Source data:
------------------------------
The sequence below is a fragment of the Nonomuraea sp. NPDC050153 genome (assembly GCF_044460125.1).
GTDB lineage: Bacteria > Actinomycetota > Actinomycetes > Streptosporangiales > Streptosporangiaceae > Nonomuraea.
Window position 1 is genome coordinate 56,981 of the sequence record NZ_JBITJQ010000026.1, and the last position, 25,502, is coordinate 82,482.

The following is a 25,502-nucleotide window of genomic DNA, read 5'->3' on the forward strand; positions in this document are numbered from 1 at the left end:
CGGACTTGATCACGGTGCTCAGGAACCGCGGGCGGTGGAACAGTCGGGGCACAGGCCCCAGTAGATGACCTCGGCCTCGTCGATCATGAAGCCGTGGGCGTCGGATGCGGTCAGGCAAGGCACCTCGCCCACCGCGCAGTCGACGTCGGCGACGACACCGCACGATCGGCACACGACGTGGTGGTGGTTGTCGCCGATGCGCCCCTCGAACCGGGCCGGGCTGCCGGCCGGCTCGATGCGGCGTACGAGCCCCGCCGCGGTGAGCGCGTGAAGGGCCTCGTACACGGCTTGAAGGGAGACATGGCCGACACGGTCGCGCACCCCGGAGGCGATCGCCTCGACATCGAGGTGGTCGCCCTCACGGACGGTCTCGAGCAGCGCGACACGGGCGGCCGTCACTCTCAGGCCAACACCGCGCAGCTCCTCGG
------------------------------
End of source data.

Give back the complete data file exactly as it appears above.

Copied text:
The sequence below is a fragment of the Nonomuraea sp. NPDC050153 genome (assembly GCF_044460125.1).
GTDB lineage: Bacteria > Actinomycetota > Actinomycetes > Streptosporangiales > Streptosporangiaceae > Nonomuraea.
Window position 1 is genome coordinate 56,981 of the sequence record NZ_JBITJQ010000026.1, and the last position, 25,502, is coordinate 82,482.

The following is a 25,502-nucleotide window of genomic DNA, read 5'->3' on the forward strand; positions in this document are numbered from 1 at the left end:
CGGACTTGATCACGGTGCTCAGGAACCGCGGGCGGTGGAACAGTCGGGGCACAGGCCCCAGTAGATGACCTCGGCCTCGTCGATCATGAAGCCGTGGGCGTCGGATGCGGTCAGGCAAGGCACCTCGCCCACCGCGCAGTCGACGTCGGCGACGACACCGCACGATCGGCACACGACGTGGTGGTGGTTGTCGCCGATGCGCCCCTCGAACCGGGCCGGGCTGCCGGCCGGCTCGATGCGGCGTACGAGCCCCGCCGCGGTGAGCGCGTGAAGGGCCTCGTACACGGCTTGAAGGGAGACATGGCCGACACGGTCGCGCACCCCGGAGGCGATCGCCTCGACATCGAGGTGGTCGCCCTCACGGACGGTCTCGAGCAGCGCGACACGGGCGGCCGTCACTCTCAGGCCAACACCGCGCAGCTCCTCGG